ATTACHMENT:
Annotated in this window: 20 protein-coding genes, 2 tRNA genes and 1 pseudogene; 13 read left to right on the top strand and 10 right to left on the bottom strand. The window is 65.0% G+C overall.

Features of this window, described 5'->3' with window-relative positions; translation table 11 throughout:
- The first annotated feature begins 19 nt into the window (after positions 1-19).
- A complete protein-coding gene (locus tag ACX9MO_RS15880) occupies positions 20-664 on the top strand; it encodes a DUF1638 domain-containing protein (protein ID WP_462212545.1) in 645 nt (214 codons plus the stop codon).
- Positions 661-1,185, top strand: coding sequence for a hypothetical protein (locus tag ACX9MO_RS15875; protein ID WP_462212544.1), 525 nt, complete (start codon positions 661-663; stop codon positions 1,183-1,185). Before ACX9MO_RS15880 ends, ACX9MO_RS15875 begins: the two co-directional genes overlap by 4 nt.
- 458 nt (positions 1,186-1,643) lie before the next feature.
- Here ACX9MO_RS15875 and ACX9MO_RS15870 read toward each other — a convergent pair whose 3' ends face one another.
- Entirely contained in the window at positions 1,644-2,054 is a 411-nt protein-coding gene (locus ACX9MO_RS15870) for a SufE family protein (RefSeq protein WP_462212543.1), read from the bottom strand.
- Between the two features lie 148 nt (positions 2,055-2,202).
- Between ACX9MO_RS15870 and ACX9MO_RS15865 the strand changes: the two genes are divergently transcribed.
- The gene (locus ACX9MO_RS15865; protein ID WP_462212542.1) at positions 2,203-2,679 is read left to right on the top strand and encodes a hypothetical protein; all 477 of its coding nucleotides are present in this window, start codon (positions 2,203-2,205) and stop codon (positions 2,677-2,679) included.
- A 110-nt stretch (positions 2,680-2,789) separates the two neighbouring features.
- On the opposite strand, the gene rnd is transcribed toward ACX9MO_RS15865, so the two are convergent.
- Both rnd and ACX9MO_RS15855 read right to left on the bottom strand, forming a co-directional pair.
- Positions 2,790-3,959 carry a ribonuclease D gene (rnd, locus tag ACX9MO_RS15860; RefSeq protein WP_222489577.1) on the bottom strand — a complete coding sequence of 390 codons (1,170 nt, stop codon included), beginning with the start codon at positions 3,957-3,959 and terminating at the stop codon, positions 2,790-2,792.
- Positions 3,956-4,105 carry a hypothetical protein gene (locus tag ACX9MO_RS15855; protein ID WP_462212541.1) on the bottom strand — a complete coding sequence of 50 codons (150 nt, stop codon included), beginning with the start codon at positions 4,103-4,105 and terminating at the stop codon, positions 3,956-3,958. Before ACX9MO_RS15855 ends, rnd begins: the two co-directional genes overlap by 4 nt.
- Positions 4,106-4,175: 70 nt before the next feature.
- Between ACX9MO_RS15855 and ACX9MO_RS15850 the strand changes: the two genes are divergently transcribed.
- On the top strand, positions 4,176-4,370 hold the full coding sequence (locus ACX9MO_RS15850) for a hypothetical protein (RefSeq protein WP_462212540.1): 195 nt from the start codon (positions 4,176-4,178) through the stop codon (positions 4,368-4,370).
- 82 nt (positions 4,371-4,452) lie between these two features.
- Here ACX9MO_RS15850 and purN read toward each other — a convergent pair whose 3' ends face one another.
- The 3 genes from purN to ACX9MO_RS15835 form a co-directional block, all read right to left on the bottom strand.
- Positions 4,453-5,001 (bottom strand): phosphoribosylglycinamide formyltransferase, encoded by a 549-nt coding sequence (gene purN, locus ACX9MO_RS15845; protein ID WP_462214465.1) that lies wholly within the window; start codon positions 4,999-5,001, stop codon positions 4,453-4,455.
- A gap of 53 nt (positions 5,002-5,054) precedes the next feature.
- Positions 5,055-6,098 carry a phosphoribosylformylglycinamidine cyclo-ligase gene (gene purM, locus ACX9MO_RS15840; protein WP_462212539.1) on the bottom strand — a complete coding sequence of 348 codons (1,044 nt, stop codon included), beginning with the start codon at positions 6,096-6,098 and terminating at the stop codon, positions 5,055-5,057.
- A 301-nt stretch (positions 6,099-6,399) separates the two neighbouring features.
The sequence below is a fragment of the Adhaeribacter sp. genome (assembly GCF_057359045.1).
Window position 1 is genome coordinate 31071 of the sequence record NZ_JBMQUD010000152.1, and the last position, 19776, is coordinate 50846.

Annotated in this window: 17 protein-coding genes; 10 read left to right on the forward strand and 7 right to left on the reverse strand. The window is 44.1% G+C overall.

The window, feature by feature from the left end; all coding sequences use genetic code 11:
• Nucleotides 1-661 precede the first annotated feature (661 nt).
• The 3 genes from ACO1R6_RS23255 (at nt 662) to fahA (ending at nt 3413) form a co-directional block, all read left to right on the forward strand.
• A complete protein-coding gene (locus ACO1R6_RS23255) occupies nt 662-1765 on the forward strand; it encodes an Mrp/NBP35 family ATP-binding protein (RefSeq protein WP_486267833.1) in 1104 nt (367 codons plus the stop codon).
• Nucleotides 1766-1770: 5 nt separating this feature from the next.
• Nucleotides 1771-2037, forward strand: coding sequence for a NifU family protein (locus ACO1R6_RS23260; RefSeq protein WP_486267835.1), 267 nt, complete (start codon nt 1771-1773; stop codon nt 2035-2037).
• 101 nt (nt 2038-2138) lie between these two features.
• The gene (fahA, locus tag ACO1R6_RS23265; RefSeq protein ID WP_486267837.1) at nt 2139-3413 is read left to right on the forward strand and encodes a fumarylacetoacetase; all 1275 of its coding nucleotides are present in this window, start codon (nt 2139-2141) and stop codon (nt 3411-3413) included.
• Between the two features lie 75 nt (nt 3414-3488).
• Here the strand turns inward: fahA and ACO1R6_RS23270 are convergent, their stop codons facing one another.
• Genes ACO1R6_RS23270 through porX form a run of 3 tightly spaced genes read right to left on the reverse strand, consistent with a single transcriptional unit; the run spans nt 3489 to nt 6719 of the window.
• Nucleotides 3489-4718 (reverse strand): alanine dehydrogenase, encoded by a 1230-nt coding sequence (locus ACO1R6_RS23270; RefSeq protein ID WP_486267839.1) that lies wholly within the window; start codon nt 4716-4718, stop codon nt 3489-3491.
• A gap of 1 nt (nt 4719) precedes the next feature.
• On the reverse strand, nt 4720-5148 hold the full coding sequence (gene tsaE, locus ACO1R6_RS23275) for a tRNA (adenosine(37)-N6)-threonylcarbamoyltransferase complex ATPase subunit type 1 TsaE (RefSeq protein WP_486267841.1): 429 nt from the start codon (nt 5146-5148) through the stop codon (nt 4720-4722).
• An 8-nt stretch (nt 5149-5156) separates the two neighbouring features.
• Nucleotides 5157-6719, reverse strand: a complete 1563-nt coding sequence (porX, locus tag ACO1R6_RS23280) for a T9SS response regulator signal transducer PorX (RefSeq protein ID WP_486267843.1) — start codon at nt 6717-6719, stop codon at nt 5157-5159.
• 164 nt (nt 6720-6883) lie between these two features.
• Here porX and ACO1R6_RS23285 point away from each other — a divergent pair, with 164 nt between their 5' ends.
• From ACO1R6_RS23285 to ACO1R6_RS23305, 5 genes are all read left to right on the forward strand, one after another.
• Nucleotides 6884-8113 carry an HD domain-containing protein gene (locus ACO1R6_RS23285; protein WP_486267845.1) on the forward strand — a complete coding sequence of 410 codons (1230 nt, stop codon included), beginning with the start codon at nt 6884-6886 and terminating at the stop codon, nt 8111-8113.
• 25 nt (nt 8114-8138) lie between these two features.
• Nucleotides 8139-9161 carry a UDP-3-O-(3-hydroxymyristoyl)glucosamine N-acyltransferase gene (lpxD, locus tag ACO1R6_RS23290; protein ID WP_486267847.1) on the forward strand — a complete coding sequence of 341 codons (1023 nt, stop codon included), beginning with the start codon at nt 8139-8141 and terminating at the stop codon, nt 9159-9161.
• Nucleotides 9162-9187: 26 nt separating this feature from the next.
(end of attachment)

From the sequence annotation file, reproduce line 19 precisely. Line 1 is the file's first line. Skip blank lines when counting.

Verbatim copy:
- On the top strand, positions 4,176-4,370 hold the full coding sequence (locus ACX9MO_RS15850) for a hypothetical protein (RefSeq protein WP_462212540.1): 195 nt from the start codon (positions 4,176-4,178) through the stop codon (positions 4,368-4,370).